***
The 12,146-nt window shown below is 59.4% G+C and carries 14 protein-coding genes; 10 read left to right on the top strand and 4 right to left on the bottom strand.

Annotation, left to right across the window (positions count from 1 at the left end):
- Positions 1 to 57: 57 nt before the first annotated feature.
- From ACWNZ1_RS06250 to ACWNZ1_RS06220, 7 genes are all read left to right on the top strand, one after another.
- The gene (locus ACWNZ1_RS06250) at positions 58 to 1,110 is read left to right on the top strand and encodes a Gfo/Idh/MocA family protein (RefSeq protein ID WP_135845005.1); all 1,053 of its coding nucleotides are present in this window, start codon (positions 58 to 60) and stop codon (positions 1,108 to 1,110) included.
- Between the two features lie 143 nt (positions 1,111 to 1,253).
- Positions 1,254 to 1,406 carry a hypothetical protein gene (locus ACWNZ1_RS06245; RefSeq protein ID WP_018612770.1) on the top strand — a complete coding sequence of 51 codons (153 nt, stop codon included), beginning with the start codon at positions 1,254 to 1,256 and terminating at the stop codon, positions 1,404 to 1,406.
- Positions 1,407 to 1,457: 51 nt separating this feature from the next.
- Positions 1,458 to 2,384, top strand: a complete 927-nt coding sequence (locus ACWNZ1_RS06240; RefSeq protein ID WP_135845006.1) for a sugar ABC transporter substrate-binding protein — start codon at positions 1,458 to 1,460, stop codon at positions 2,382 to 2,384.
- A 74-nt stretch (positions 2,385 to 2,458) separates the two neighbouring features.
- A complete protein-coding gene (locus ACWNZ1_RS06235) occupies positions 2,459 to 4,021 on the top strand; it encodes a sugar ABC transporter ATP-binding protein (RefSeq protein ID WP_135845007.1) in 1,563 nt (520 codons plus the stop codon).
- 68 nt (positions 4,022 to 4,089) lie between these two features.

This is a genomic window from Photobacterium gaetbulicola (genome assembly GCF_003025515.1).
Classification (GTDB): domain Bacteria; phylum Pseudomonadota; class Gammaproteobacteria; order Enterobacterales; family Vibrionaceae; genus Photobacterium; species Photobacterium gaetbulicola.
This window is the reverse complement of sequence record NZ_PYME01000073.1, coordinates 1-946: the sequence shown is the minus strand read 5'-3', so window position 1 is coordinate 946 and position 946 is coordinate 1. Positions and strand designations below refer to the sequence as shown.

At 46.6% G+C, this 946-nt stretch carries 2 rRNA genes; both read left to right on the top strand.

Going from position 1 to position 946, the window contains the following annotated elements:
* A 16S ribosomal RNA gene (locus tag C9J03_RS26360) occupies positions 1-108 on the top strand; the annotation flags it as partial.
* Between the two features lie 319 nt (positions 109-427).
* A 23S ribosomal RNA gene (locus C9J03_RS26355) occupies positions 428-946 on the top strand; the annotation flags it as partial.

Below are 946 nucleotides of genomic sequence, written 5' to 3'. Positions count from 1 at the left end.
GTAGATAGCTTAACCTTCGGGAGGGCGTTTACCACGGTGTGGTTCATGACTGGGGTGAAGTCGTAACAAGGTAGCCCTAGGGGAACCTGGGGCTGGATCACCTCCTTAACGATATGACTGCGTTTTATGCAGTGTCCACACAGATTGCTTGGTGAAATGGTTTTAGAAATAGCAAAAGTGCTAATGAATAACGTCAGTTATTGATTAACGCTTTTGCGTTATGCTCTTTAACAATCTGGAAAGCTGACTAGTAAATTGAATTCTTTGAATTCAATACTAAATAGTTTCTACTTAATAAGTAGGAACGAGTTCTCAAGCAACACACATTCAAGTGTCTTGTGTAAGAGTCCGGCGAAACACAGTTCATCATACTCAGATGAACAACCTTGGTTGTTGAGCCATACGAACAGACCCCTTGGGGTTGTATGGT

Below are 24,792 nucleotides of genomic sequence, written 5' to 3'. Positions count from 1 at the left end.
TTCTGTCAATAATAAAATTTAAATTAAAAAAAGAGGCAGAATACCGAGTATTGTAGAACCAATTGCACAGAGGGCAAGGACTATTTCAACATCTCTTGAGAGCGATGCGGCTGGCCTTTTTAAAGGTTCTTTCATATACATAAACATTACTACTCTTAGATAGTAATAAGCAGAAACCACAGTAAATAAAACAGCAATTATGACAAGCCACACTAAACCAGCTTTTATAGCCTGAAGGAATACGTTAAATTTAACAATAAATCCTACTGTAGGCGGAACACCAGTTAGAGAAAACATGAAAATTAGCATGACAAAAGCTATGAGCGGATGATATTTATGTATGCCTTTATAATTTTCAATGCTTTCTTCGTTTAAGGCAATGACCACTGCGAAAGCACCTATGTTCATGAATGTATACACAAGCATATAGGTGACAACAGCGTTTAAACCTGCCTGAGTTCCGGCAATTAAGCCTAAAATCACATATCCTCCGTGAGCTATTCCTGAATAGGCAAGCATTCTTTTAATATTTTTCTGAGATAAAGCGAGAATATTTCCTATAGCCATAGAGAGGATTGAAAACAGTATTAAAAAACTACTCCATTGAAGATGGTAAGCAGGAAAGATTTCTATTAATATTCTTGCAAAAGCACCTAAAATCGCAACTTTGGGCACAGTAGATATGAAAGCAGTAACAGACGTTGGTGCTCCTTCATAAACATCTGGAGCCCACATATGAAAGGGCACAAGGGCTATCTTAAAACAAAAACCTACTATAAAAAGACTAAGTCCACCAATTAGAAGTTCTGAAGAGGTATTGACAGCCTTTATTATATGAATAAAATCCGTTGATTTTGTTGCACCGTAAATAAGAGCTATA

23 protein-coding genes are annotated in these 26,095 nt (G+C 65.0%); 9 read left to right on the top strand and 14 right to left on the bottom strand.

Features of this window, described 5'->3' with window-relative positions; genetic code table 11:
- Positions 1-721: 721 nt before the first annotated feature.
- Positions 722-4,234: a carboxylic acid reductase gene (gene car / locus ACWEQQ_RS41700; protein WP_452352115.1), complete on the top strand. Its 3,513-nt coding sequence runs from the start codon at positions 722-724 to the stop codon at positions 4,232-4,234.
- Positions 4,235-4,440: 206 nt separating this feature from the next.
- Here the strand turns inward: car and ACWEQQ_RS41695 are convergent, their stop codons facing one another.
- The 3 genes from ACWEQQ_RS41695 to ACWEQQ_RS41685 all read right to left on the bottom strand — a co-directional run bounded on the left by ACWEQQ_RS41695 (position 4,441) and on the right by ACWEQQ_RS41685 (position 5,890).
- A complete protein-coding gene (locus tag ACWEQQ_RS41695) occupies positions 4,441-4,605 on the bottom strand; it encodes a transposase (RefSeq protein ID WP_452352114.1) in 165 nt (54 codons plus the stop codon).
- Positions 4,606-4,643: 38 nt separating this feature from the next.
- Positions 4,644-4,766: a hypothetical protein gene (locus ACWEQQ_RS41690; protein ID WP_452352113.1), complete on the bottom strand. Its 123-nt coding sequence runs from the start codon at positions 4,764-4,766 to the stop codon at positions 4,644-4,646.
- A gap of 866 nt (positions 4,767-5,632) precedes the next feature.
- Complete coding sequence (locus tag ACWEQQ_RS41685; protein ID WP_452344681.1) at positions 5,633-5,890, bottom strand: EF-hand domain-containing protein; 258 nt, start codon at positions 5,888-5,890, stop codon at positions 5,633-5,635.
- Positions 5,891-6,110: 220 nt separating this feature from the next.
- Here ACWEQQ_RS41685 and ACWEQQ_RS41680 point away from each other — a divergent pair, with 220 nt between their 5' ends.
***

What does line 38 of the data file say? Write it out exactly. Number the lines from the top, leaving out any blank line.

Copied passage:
- Here ACWEQQ_RS41685 and ACWEQQ_RS41680 point away from each other — a divergent pair, with 220 nt between their 5' ends.